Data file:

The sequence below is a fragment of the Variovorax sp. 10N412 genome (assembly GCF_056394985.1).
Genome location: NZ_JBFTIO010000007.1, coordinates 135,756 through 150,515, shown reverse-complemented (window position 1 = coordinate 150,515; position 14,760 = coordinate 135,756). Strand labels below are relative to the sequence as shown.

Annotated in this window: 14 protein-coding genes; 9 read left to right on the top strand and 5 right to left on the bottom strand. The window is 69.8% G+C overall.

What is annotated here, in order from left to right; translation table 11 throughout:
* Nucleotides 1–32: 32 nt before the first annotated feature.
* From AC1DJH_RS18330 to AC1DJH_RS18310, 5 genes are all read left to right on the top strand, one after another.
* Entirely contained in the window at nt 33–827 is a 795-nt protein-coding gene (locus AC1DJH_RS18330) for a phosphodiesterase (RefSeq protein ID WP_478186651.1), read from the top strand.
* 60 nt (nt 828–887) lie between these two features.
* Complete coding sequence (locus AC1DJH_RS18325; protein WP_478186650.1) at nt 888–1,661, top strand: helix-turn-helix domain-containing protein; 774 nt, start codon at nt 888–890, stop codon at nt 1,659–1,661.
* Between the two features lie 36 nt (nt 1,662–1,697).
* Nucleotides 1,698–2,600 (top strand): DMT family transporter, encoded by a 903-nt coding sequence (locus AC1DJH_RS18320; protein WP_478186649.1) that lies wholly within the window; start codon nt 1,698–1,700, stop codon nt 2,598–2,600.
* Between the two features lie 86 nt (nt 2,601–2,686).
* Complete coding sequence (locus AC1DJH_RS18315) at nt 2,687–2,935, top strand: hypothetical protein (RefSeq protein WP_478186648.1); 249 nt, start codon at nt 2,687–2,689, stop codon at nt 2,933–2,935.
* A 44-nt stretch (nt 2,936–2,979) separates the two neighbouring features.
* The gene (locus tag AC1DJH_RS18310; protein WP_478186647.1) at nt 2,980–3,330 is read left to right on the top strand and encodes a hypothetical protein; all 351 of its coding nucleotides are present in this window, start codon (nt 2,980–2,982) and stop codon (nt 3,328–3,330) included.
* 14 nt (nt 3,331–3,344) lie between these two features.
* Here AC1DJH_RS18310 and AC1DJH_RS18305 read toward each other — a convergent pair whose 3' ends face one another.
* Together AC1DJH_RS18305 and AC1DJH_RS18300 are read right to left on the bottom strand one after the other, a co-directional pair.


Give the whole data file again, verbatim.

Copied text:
The sequence below is a fragment of the Variovorax sp. 10N412 genome (assembly GCF_056394985.1).
Genome location: NZ_JBFTIO010000007.1, coordinates 135,756 through 150,515, shown reverse-complemented (window position 1 = coordinate 150,515; position 14,760 = coordinate 135,756). Strand labels below are relative to the sequence as shown.

Annotated in this window: 14 protein-coding genes; 9 read left to right on the top strand and 5 right to left on the bottom strand. The window is 69.8% G+C overall.

What is annotated here, in order from left to right; translation table 11 throughout:
* Nucleotides 1–32: 32 nt before the first annotated feature.
* From AC1DJH_RS18330 to AC1DJH_RS18310, 5 genes are all read left to right on the top strand, one after another.
* Entirely contained in the window at nt 33–827 is a 795-nt protein-coding gene (locus AC1DJH_RS18330) for a phosphodiesterase (RefSeq protein ID WP_478186651.1), read from the top strand.
* 60 nt (nt 828–887) lie between these two features.
* Complete coding sequence (locus AC1DJH_RS18325; protein WP_478186650.1) at nt 888–1,661, top strand: helix-turn-helix domain-containing protein; 774 nt, start codon at nt 888–890, stop codon at nt 1,659–1,661.
* Between the two features lie 36 nt (nt 1,662–1,697).
* Nucleotides 1,698–2,600 (top strand): DMT family transporter, encoded by a 903-nt coding sequence (locus AC1DJH_RS18320; protein WP_478186649.1) that lies wholly within the window; start codon nt 1,698–1,700, stop codon nt 2,598–2,600.
* Between the two features lie 86 nt (nt 2,601–2,686).
* Complete coding sequence (locus AC1DJH_RS18315) at nt 2,687–2,935, top strand: hypothetical protein (RefSeq protein WP_478186648.1); 249 nt, start codon at nt 2,687–2,689, stop codon at nt 2,933–2,935.
* A 44-nt stretch (nt 2,936–2,979) separates the two neighbouring features.
* The gene (locus tag AC1DJH_RS18310; protein WP_478186647.1) at nt 2,980–3,330 is read left to right on the top strand and encodes a hypothetical protein; all 351 of its coding nucleotides are present in this window, start codon (nt 2,980–2,982) and stop codon (nt 3,328–3,330) included.
* 14 nt (nt 3,331–3,344) lie between these two features.
* Here AC1DJH_RS18310 and AC1DJH_RS18305 read toward each other — a convergent pair whose 3' ends face one another.
* Together AC1DJH_RS18305 and AC1DJH_RS18300 are read right to left on the bottom strand one after the other, a co-directional pair.